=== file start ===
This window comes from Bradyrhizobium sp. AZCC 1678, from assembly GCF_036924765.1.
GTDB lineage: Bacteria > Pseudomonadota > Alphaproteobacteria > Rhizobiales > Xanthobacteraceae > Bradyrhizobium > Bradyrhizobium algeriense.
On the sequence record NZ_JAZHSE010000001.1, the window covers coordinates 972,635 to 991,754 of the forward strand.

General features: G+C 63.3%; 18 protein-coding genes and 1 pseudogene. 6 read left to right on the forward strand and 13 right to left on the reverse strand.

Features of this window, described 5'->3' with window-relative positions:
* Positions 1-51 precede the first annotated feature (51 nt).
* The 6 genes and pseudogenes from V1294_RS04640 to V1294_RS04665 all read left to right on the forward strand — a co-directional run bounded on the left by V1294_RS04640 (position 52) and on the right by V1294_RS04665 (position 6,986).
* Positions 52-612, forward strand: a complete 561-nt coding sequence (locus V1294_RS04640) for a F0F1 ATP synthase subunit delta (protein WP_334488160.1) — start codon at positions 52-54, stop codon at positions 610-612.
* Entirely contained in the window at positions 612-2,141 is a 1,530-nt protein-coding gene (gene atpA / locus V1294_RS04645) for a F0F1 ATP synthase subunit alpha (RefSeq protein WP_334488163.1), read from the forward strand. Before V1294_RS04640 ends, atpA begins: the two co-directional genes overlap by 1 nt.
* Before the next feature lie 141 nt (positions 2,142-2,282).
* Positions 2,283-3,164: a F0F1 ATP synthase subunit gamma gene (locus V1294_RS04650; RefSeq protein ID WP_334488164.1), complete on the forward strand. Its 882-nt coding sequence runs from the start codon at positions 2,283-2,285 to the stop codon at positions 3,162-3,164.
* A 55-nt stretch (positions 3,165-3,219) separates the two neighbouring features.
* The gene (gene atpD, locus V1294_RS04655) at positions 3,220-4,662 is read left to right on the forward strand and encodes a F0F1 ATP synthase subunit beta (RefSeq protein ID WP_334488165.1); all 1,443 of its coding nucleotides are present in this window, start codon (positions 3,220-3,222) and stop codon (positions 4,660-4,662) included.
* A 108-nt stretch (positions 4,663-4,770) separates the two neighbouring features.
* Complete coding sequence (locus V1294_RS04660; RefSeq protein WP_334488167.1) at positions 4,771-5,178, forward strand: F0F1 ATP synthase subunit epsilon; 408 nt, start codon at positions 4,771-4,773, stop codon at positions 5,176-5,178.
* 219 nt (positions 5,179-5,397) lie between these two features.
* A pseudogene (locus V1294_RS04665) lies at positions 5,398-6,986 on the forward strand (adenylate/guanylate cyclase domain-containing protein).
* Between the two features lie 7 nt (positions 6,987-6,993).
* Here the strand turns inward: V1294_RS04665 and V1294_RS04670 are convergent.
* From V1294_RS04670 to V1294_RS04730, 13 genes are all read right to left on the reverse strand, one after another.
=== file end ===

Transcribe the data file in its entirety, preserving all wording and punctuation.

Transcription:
This window comes from Bradyrhizobium sp. AZCC 1678, from assembly GCF_036924765.1.
GTDB lineage: Bacteria > Pseudomonadota > Alphaproteobacteria > Rhizobiales > Xanthobacteraceae > Bradyrhizobium > Bradyrhizobium algeriense.
On the sequence record NZ_JAZHSE010000001.1, the window covers coordinates 972,635 to 991,754 of the forward strand.

General features: G+C 63.3%; 18 protein-coding genes and 1 pseudogene. 6 read left to right on the forward strand and 13 right to left on the reverse strand.

Features of this window, described 5'->3' with window-relative positions:
* Positions 1-51 precede the first annotated feature (51 nt).
* The 6 genes and pseudogenes from V1294_RS04640 to V1294_RS04665 all read left to right on the forward strand — a co-directional run bounded on the left by V1294_RS04640 (position 52) and on the right by V1294_RS04665 (position 6,986).
* Positions 52-612, forward strand: a complete 561-nt coding sequence (locus V1294_RS04640) for a F0F1 ATP synthase subunit delta (protein WP_334488160.1) — start codon at positions 52-54, stop codon at positions 610-612.
* Entirely contained in the window at positions 612-2,141 is a 1,530-nt protein-coding gene (gene atpA / locus V1294_RS04645) for a F0F1 ATP synthase subunit alpha (RefSeq protein WP_334488163.1), read from the forward strand. Before V1294_RS04640 ends, atpA begins: the two co-directional genes overlap by 1 nt.
* Before the next feature lie 141 nt (positions 2,142-2,282).
* Positions 2,283-3,164: a F0F1 ATP synthase subunit gamma gene (locus V1294_RS04650; RefSeq protein ID WP_334488164.1), complete on the forward strand. Its 882-nt coding sequence runs from the start codon at positions 2,283-2,285 to the stop codon at positions 3,162-3,164.
* A 55-nt stretch (positions 3,165-3,219) separates the two neighbouring features.
* The gene (gene atpD, locus V1294_RS04655) at positions 3,220-4,662 is read left to right on the forward strand and encodes a F0F1 ATP synthase subunit beta (RefSeq protein ID WP_334488165.1); all 1,443 of its coding nucleotides are present in this window, start codon (positions 3,220-3,222) and stop codon (positions 4,660-4,662) included.
* A 108-nt stretch (positions 4,663-4,770) separates the two neighbouring features.
* Complete coding sequence (locus V1294_RS04660; RefSeq protein WP_334488167.1) at positions 4,771-5,178, forward strand: F0F1 ATP synthase subunit epsilon; 408 nt, start codon at positions 4,771-4,773, stop codon at positions 5,176-5,178.
* 219 nt (positions 5,179-5,397) lie between these two features.
* A pseudogene (locus V1294_RS04665) lies at positions 5,398-6,986 on the forward strand (adenylate/guanylate cyclase domain-containing protein).
* Between the two features lie 7 nt (positions 6,987-6,993).
* Here the strand turns inward: V1294_RS04665 and V1294_RS04670 are convergent.
* From V1294_RS04670 to V1294_RS04730, 13 genes are all read right to left on the reverse strand, one after another.